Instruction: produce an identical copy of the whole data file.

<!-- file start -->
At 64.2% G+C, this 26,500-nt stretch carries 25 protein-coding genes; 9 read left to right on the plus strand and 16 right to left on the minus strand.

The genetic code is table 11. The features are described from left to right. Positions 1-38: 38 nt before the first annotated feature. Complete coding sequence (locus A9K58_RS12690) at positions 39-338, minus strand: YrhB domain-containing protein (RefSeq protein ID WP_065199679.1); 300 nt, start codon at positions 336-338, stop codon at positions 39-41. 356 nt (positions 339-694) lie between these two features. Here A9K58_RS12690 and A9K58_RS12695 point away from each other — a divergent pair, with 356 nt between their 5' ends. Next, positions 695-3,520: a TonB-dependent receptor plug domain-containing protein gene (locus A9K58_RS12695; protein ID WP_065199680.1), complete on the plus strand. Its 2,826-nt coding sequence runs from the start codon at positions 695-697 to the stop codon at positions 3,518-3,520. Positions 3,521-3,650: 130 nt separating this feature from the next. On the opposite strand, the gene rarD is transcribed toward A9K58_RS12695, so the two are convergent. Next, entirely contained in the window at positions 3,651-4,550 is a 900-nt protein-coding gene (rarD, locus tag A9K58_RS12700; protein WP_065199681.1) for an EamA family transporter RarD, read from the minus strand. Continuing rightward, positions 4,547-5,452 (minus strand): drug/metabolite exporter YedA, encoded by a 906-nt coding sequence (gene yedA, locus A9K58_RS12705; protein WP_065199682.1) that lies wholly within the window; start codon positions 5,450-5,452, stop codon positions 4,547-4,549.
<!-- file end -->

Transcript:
At 64.2% G+C, this 26,500-nt stretch carries 25 protein-coding genes; 9 read left to right on the plus strand and 16 right to left on the minus strand.

The genetic code is table 11. The features are described from left to right. Positions 1-38: 38 nt before the first annotated feature. Complete coding sequence (locus A9K58_RS12690) at positions 39-338, minus strand: YrhB domain-containing protein (RefSeq protein ID WP_065199679.1); 300 nt, start codon at positions 336-338, stop codon at positions 39-41. 356 nt (positions 339-694) lie between these two features. Here A9K58_RS12690 and A9K58_RS12695 point away from each other — a divergent pair, with 356 nt between their 5' ends. Next, positions 695-3,520: a TonB-dependent receptor plug domain-containing protein gene (locus A9K58_RS12695; protein ID WP_065199680.1), complete on the plus strand. Its 2,826-nt coding sequence runs from the start codon at positions 695-697 to the stop codon at positions 3,518-3,520. Positions 3,521-3,650: 130 nt separating this feature from the next. On the opposite strand, the gene rarD is transcribed toward A9K58_RS12695, so the two are convergent. Next, entirely contained in the window at positions 3,651-4,550 is a 900-nt protein-coding gene (rarD, locus tag A9K58_RS12700; protein WP_065199681.1) for an EamA family transporter RarD, read from the minus strand. Continuing rightward, positions 4,547-5,452 (minus strand): drug/metabolite exporter YedA, encoded by a 906-nt coding sequence (gene yedA, locus A9K58_RS12705; protein WP_065199682.1) that lies wholly within the window; start codon positions 5,450-5,452, stop codon positions 4,547-4,549.